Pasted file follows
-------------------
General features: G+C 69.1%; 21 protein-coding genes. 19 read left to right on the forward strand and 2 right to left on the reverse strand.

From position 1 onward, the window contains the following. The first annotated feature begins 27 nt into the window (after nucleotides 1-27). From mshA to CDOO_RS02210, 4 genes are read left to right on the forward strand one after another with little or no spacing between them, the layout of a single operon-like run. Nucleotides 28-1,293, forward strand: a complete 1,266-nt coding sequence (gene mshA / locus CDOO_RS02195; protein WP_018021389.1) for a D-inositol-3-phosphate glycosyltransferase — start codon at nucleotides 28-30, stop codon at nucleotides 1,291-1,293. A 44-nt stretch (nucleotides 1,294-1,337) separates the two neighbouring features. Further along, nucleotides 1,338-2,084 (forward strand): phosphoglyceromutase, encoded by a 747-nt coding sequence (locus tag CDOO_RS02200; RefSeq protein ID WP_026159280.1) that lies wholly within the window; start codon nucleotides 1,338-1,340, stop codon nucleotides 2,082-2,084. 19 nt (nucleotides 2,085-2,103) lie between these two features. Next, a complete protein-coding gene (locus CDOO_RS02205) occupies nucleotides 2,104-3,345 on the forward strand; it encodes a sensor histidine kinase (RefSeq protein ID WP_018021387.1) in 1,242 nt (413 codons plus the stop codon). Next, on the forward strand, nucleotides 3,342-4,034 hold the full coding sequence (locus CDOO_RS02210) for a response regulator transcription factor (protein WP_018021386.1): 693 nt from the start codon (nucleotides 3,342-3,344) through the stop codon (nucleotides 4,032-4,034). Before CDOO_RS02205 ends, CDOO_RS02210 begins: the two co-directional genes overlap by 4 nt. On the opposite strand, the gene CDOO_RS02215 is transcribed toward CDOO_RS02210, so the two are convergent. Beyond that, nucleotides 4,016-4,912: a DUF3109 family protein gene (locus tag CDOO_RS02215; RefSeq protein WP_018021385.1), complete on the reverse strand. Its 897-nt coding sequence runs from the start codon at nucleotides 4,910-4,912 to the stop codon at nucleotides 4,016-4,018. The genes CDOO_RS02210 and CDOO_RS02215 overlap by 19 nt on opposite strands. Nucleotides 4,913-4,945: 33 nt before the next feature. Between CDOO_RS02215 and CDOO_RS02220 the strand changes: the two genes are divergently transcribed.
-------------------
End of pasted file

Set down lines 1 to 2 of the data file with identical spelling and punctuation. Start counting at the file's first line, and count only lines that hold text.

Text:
General features: G+C 69.1%; 21 protein-coding genes. 19 read left to right on the forward strand and 2 right to left on the reverse strand.

From position 1 onward, the window contains the following. The first annotated feature begins 27 nt into the window (after nucleotides 1-27). From mshA to CDOO_RS02210, 4 genes are read left to right on the forward strand one after another with little or no spacing between them, the layout of a single operon-like run. Nucleotides 28-1,293, forward strand: a complete 1,266-nt coding sequence (gene mshA / locus CDOO_RS02195; protein WP_018021389.1) for a D-inositol-3-phosphate glycosyltransferase — start codon at nucleotides 28-30, stop codon at nucleotides 1,291-1,293. A 44-nt stretch (nucleotides 1,294-1,337) separates the two neighbouring features. Further along, nucleotides 1,338-2,084 (forward strand): phosphoglyceromutase, encoded by a 747-nt coding sequence (locus tag CDOO_RS02200; RefSeq protein ID WP_026159280.1) that lies wholly within the window; start codon nucleotides 1,338-1,340, stop codon nucleotides 2,082-2,084. 19 nt (nucleotides 2,085-2,103) lie between these two features. Next, a complete protein-coding gene (locus CDOO_RS02205) occupies nucleotides 2,104-3,345 on the forward strand; it encodes a sensor histidine kinase (RefSeq protein ID WP_018021387.1) in 1,242 nt (413 codons plus the stop codon). Next, on the forward strand, nucleotides 3,342-4,034 hold the full coding sequence (locus CDOO_RS02210) for a response regulator transcription factor (protein WP_018021386.1): 693 nt from the start codon (nucleotides 3,342-3,344) through the stop codon (nucleotides 4,032-4,034). Before CDOO_RS02205 ends, CDOO_RS02210 begins: the two co-directional genes overlap by 4 nt. On the opposite strand, the gene CDOO_RS02215 is transcribed toward CDOO_RS02210, so the two are convergent. Beyond that, nucleotides 4,016-4,912: a DUF3109 family protein gene (locus tag CDOO_RS02215; RefSeq protein WP_018021385.1), complete on the reverse strand. Its 897-nt coding sequence runs from the start codon at nucleotides 4,910-4,912 to the stop codon at nucleotides 4,016-4,018. The genes CDOO_RS02210 and CDOO_RS02215 overlap by 19 nt on opposite strands. Nucleotides 4,913-4,945: 33 nt before the next feature. Between CDOO_RS02215 and CDOO_RS02220 the strand changes: the two genes are divergently transcribed.